4.1260 Rs: Promptuarium; Lillabullero; ... (5/106)

Elaine Brennan & Allen Renear (EDITORS@BROWNVM.BITNET)
Mon, 22 Apr 91 00:48:00 EDT

Humanist Discussion Group, Vol. 4, No. 1260. Monday, 22 Apr 1991.

(1) Date: Thu, 18 Apr 91 12:04 GMT (36 lines)
From: Don Fowler <DPF@vax.oxford.ac.uk>
Subject: RE: 4.1242 Qs: Promptuarium ...

(2) Date: Thu, 18 Apr 91 11:38:10 CDT (18 lines)
From: ECARDMAN@vmd.cso.uiuc.edu
Subject: promptuarium

(3) Date: Tue, 16 Apr 91 10:53:41 BST (20 lines)
From: David Shaw <djs@ukc.ac.uk>
Subject: Promptuarium

(4) Date: Thu, 18 Apr 91 23:03 EDT (24 lines)
Subject: Lilliburlero

(5) Date: 16 Apr 91 19:48:40 EDT (8 lines)
From: George Aichele <73760.1176@CompuServe.COM>
Subject: Lillabullero

(1) --------------------------------------------------------------------
Date: Thu, 18 Apr 91 12:04 GMT
From: Don Fowler <DPF@vax.oxford.ac.uk>
Subject: RE: 4.1242 Qs: Promptuarium; Concord. & Bib. SW; Rings; NB; (5/88)

I've just come back from a trip to 94 email messages, mostly HUMANIST,
and two queries caught my eye. If they've been adequately answered by
the time this goes out, please forgive me.

On riddles: there is quite a scholarly literature, but a very good
popular book I bought in a Blackwell's sale is Mark Bryant _Riddles
Ancient and Modern_ (Hutchinson London etc 1983). It has a brief
bibliography, but no index, so I can't say whether the example quoted is
amongst its 702 examples.

On _promptuarium_: for queries like this about later Latin usage, the
old _Antibarbarus der lateinischen Sprache_ of J. Ph. Krebs and J. H.
Schmalz is still invaluable (my ed. is the 7th, Basel 1907). Here is
the entry for _promptuarium_:

Promptuarium, die Vorratskammer, das Magazin, ist erst Sp. L. fuer
horreum; Sp. L. dienst es auch zur Bezeichnung geistiger Gegenstaende,
wie wir von wissenschaftlicher Magazinen sprechen, z. B.: promptuarium
rectae rationis et suavissimae orationis hoc (osculum) datum est, Apul.
dogm. Plat. 1,13 Ende, cum omnes quasi vetustatis promptuarium Albini
memoriam laudavissent Macr. sat. 1,4,1. Dafuer besser supellex ... Im
N.L. aber gibt es propmtuaria iuris, latinitatis u. dgl. Naeheres ueber
dieses Wort sehe man bei Roensch Ital. S. 32, Goelzer Hieron., S. 96,
Kretschmann Apul. S. 42; die Nebenform promptarium bespricht Schulze
Symm. S. 64. Vgl. noch Roensch Seams. Beitr. 1 S. 59.

(for Seams read Semas, i.e. Semasiologische I guess). The remark about
the German usage of Magazin is interesting: the history of that word in
various Eurpoean languages is itself intriguing.

Don Fowler, Jesus College, Oxford, who ought to have been doing more
useful work.
(2) --------------------------------------------------------------24----
Date: Thu, 18 Apr 91 11:38:10 CDT
From: ECARDMAN@vmd.cso.uiuc.edu
Subject: promptuarium

I did a free-text search on the OED2 (which is mounted
centrally on a campus mainframe) and located the word
promptuarium under two entries:


The latter entry cites Levins: Manipulus vocabularium: a dictionary
of English and Latin words, and equates butterie with promptuarium.
You may also want to refer to the entry under 'promptuary.'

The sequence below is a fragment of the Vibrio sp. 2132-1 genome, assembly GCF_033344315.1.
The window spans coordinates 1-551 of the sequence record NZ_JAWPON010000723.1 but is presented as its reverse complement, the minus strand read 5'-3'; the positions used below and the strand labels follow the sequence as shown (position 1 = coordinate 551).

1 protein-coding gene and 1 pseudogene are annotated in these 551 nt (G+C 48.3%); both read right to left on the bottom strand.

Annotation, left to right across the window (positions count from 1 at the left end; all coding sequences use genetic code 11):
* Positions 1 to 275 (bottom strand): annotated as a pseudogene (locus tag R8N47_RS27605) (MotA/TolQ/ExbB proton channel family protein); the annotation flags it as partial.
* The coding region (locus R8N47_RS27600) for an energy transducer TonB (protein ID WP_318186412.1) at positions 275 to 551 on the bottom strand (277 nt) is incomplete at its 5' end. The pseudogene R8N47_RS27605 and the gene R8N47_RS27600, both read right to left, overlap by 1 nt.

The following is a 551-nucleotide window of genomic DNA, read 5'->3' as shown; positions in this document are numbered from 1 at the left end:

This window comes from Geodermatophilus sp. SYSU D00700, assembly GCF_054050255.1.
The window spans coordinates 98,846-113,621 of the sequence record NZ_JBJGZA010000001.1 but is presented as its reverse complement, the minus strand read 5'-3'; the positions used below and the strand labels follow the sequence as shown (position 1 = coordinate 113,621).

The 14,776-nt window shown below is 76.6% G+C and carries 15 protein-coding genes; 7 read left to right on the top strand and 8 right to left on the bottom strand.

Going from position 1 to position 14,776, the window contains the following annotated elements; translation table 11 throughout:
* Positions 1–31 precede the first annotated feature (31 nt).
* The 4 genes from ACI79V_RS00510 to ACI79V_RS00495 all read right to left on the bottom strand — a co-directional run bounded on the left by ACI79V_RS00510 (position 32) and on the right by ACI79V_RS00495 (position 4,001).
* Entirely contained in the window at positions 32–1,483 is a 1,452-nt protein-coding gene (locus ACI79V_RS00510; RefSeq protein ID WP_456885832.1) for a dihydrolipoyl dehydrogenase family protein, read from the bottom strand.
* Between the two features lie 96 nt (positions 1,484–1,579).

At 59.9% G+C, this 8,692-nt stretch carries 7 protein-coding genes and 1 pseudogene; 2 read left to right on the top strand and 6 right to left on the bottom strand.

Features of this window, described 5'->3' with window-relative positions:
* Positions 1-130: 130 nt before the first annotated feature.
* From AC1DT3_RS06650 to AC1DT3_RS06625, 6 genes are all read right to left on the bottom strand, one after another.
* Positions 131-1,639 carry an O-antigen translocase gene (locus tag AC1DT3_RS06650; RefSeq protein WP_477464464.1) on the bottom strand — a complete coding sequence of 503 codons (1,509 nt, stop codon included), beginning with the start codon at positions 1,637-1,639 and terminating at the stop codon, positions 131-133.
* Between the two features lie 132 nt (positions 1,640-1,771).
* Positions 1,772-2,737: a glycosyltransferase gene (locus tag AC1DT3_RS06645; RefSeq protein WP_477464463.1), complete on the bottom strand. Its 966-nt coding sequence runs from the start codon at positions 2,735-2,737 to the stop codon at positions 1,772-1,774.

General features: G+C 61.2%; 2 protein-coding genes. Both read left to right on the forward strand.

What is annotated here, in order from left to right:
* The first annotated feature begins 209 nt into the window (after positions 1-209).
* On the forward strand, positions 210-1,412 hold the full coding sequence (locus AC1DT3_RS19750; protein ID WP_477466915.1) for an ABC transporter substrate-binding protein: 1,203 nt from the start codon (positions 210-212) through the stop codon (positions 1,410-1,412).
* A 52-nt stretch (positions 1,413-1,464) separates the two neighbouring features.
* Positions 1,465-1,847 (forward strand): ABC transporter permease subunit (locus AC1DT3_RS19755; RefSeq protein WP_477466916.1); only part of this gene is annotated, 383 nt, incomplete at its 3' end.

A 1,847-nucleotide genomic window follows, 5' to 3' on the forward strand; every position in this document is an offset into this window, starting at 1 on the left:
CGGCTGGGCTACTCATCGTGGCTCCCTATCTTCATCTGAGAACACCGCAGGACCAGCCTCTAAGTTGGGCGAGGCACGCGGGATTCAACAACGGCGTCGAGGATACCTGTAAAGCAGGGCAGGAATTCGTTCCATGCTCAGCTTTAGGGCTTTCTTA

Elizabeth Cardman, Librarian
University of Illinois at Urbana-Champaign
Bitnet: ecardman@uiucvmd
(3) --------------------------------------------------------------34----
Date: Tue, 16 Apr 91 10:53:41 BST
From: David Shaw <djs@ukc.ac.uk>
Subject: Promptuarium

Fritz Heberlein asks about the Latin word <promptuarium>.

My Lewis and Short's Latin Dictionary gives references from a number of
late-Latin sources (including the Vulgate Bible) for this word.
Basically, it meant a store-house and would be a synonym for <thesaurus>.

A similar word is used in the title of a fifteenth-century Latin-English
grammar book, the <Promptorium puerorum>. The first English edition was
printed by Richard Pynson in 1499 (STC 20434). The 1510 edition printed
by Wynkyn de Worde (STC 20436) has the alternative title <Promptuarium
parvulorum>. Perhaps some medievalist could tell us about earlier
manuscript copies of this text.

However, this seems to have no connection with 17th-century computers.

David Shaw, University of Kent at Canterbury.
(4) --------------------------------------------------------------30----
Date: Thu, 18 Apr 91 23:03 EDT
Subject: Lilliburlero

This information came in after we crossposted the query on C18=L.

- - The original note follows - -

Received: by PSUVM (Mailer R2.07) id 4011; Thu, 18 Apr 91 10:34:37 EDT
Date: Thu, 18 Apr 91 10:33:00 EST
Reply-To: 18th Century Interdisciplinary Discussion <C18-L@PSUVM.BITNET>
Sender: 18th Century Interdisciplinary Discussion <C18-L@PSUVM.BITNET>
Subject: Lilliburlero
To: Kevin Berland <BCJ@PSUVM.BITNET>

There is a thorough discussion of "Lilliburlero" on p. 449-455 of Claude M.
Simpson's *The British Broadside Ballad and its Music* (Rutgers U.P., 1966)
The song has been included in a number of anthologies. Song indexes in the
nearest music library will provide access to the printed music.

Karl Van Ausdal
Music Librarian
Appalachian State University
(5) --------------------------------------------------------------20----
Date: 16 Apr 91 19:48:40 EDT
From: George Aichele <73760.1176@CompuServe.COM>
Subject: Lillabullero

Thanks to all for the prompt replies re Lillabullero.